image

But these are the most interesting aspects of a kinda uninteresting movie. I’d have to say the whole enterprise was a waste of time, time better spent watching Stephen Chow kick stuff in Royal Tramp II. At the end there is an explosion, a young guy who goes through a rift in the space-time continuum, and someone who is shot in the eye. Why would a studio pay $17mil for a crappy remake of Donnie Darko? Then there’s a line about the messiah being a pimp. This is the way the movie ends. This is the way the movie ends.

Second half of shorts listing from Cannes 60th anniv. celebration (first half is here):

It’s A Dream by Tsai Ming-liang
image

Occupations by a hatchet-wielding Lars Von Trier
image

The Gift, more weirdness by Raoul Ruiz
image

The Cinema Around The Corner, happy reminiscing by Claude Lelouch
image

First Kiss, pretty but obvious, by Gus Van Sant.
image

Cinema Erotique, a funny gag by Roman Polanksi with one of Jean-Pierre Jeunet’s large-faced actors.
image

No Translation Needed, almost too bizarre to be considered self-indulgent, first Michael Cimino movie since 1996.
image

At the Suicide of the Last Jew in the World in the Last Cinema in the World by and starring David Cronenberg, one of his funniest and most disturbing movies.
image

I Travelled 9,000 km To Give It To You by Wong Kar-Wai.
image

Where Is My Romeo? – Abbas Kiarostami films women crying at a movie.
image

The Last Dating Show, funny joke on dating and racial tension by Bille August.
image

Awkward featuring Elia Suleiman as himself.
image

Sole Meeting, another gag, by Manoel de Oliveira and starring Michel Piccoli (left) and MdO fave Duarte de Almeida (right).
image

8,944 km From Cannes, a very pleasurable musical gag by Walter Salles.
image

War In Peace, either perverse or tragic, I don’t know which, by Wim Wenders.
image

Zhanxiou Village, supreme childhood pleasure by Chen Kaige.
image

Happy Ending, ironically funny ending by Ken Loach.
image

Epilogue is an excerpt from a Rene Clair film.
image

Not included in the DVD version was World Cinema by Joel & Ethan Coen and reportedly a second Walter Salles segment.

Not included in the program at all was Absurda by David Lynch (reportedly he submitted too late, so his short was shown separately). I saw a download copy… some digital business with crazed sound effects and giant scissors.

Yay!

A purely textural, immersive experience, defies all description or explanation. The actors in a film become their characters, teleporting to Poland, psychics and unknowns, and of course, Rabbits.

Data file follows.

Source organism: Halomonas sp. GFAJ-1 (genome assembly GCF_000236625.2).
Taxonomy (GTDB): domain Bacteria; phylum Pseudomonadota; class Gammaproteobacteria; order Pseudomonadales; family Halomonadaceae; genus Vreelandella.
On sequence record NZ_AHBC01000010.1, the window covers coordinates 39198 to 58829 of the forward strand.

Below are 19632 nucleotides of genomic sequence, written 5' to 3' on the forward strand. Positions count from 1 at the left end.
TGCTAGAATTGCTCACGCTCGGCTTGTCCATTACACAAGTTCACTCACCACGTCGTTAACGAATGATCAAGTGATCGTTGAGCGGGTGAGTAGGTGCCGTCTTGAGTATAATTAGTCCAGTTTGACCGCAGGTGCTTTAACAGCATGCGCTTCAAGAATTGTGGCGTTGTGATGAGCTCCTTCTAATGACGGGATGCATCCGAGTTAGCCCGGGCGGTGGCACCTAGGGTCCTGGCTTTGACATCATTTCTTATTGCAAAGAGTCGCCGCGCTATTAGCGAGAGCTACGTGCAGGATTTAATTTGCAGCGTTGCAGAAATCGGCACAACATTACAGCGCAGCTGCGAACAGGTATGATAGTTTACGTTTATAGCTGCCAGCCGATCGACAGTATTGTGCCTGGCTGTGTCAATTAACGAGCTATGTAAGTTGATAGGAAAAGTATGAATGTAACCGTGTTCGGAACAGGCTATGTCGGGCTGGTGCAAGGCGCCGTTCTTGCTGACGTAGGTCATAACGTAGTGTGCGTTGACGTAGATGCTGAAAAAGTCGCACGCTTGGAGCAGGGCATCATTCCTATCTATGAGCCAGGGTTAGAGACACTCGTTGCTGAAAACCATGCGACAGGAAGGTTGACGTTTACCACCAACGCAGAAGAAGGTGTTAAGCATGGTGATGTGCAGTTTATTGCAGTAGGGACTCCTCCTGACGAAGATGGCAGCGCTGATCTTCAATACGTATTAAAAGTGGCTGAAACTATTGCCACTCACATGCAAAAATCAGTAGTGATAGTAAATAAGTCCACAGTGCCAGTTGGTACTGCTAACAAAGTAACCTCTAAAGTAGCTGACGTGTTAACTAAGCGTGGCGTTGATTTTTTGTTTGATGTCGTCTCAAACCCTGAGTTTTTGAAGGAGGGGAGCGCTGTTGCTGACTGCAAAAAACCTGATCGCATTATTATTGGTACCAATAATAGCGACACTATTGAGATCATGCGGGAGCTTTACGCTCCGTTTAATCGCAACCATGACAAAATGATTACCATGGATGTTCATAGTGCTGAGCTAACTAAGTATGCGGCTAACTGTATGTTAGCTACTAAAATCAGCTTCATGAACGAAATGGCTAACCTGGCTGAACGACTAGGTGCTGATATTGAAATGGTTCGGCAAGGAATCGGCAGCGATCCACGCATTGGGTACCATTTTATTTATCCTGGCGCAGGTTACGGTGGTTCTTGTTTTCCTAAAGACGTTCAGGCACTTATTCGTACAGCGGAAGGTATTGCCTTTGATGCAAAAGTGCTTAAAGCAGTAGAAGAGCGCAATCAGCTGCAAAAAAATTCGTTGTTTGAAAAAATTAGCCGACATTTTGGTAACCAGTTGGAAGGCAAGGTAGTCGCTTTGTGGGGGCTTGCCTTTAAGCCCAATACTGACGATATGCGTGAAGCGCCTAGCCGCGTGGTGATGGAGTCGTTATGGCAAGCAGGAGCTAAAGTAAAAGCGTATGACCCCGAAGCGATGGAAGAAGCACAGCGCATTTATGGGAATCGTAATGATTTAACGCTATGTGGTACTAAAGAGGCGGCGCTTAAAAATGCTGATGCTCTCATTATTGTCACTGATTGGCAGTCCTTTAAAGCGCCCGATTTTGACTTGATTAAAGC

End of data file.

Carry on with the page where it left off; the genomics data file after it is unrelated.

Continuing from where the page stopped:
Sam writes: “most impressive to me was its function as a purely visceral machine. The sound in the theater was booming, giving his shock-moments of menacing narrative intrusion a physical as well as mental impact. The endless distorted close-ups, his use of darkness and blinding brightness, and the excellently interpolated sequences of abstraction (and those verging on it) contribute at least as much to this effect. Perhaps this is what has been missing in his films since Eraserhead: his attempts at messing with our imagination were only interesting inasmuch as we were interested in his, while in these two very medium-specific movies he ropes our physiological responses into the mix, and cuts far deeper in every way. In an era when the loudest and flashiest action films can actually seem boring (even when combined with artistic pretention as in Children of Men), the emergence of a truly shaking cinematic experience is good news indeed.”

Katy didn’t go.

image missing

Rabbits! Eight episodes of rabbity nonsense, with Laura “Rita” Harring, Naomi “Betty” Watts, Scott “scenes deleted” Coffey, and Rebekah “Del” Rio.

image missing

The rabbits seem to be having an actual conversation, but all the lines are out of order. So if you try to remember the dialogue in an episode, at the end you can piece it together, sort of. Or it probably doesn’t matter. And thrice there’s an episode where there’s just one person singing.

image missing

And sometimes this happens.

image missing

Six Figures Getting Sick
is exactly that. With an annoying siren.

image missing

The Alphabet
is my favorite David Lynch short film so far.

image missing

The Grandmother
is so disturbing on so many levels.

image missing

The Amputee
is lame, but it was a one-off overnight project so whatever.

image missing

The Cowboy and the Frenchman
is pretty damned funny, actually.

image missing

Lumiere
is neat, with some simulated cuts and visual effects.

image missing